Sunday, November 15, 2009

TSS: An Evening with Geraldine Brooks

(photo courtesy of The Syracuse Post-Standard, Mike Greenlar)

It seems like everyone in central New York is either sick or recovering from a cold or flu, so Geraldine Brooks must have felt right at home. She was in town, "squeaking like Minnie Mouse", to deliver the second lecture in the Rosamond Gifford Lecture Series.

The former Wall Street Journal foreign correspondent and Pulitzer prize winning author spoke with obvious enthusiasm about writing historical fiction. Although based in fact, she prefers when there isn't too much of it available. Her imagination can then be allowed to fill in the blanks. Brooks works by "trying to hear the voices", a job description which caused one of her children to ask if she were schizophrenic.

A stroll through the English countryside and an old fingerpost labeled "Plague Village" provided the inspiration for her first novel, Year of Wonders. At that point, she was on holiday from her job as Middle East correspondent and the lush green landscape provided a much-needed a break from the desert. It also provided a new direction for her career.

Brooks spoke of her early discouragement upon discovering a letter Henry James had written to Sarah Orne Jewett disparaging the historical novel. James said this type of novel was condemned to a "fatal cheapness" for the reasons that a novelist cannot possible know or understand the mind of anyone who lived more than fifty years ago. He said that "You may multiply little facts that can be got from pictures and documents, relics and prints, as much as you like - the real thing is almost impossible to do and in its essence the whole effect is as naught..." Find the complete letter here.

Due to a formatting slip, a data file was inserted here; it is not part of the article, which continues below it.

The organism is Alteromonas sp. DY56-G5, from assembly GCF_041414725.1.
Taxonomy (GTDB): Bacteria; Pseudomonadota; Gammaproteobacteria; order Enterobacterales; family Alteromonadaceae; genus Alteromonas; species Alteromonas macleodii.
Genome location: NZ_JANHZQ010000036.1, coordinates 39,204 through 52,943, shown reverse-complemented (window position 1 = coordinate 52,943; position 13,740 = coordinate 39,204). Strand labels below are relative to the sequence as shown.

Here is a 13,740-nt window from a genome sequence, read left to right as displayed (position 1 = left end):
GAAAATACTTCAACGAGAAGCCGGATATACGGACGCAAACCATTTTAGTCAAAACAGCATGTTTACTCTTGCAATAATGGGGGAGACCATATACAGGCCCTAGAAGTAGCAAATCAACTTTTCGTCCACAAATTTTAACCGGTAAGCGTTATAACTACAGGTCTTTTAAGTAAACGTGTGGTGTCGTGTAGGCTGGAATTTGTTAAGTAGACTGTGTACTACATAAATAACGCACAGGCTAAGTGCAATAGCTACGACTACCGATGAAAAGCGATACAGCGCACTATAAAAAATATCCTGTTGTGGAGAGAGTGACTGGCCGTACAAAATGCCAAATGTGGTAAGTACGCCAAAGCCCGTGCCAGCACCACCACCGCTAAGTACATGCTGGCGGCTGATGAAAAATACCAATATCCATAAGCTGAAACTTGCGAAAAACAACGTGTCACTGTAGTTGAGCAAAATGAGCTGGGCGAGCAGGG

The letter sent Brooks to her kitchen for a "stiff gin and tonic", but also lead her to the realization that an author can, in fact, understand the minds of long-dead people and that certain aspects of human experience must be universal. She has so obviously succeeded in writing historical novels that the audience roared in laughter when she said something to the effect of "So take that, Henry James!"

Brooks treated the crowd of over 1500 to a power point presentation highlighting photos and background from her research from People of the Book, which I must read soon.

March, her Pulitzer Prize winning novel of 2006, was triggered by the discovery of buried belt buckle in Virginia that belonged to a civil war soldier and by visiting Antietam with her husband, author Tony Horwitz, for the fourth time.

Brook next novel, Caleb's Crossing, set in the 1600's, will be based upon the first Native American to graduate from Harvard. It is scheduled to be finished around this time next year and I'm looking forward to it already!

20 comments:

  1. Great summary...it sounds like a fascinating evening. Thanks for sharing!

    ReplyDelete
  2. Oh, Caleb's Crossing sounds like it'll be great! I still haven't read any Brooks, but March is on my tbr pile. And I agree with her about historical fiction. I mean, a lot has clearly chance, but the way we experience things probably hasn't changed that much. Otherwise we'd also be unable to relate to books written over 50 years ago, which is clearly not the case!

    ReplyDelete
  3. You are so lucky to have this author/reading series near you. I enjoyed Year of Wonders and March and am excited about Caleb's Crossing. Thanks for this post!

    ReplyDelete
  4. Caleb's Crossing sounds great! I simply must read People of the Book and March and have been intending to since both came to my attention over the last year.

    Historical fiction is given such a bad reputation by people who simply dismiss it but I love so many periods of history and reading fictionalised and meticulously-researched accounts of the time.

    ReplyDelete
  5. She would be an author I'd love to see!

    ReplyDelete
  6. I found myself smiling and nodding my head while I was reading your recap of this night. I would so have loved to be there to listen to her talk about her life and experiences while trying to write a book. I loved March and must finish the other ones at some point!!!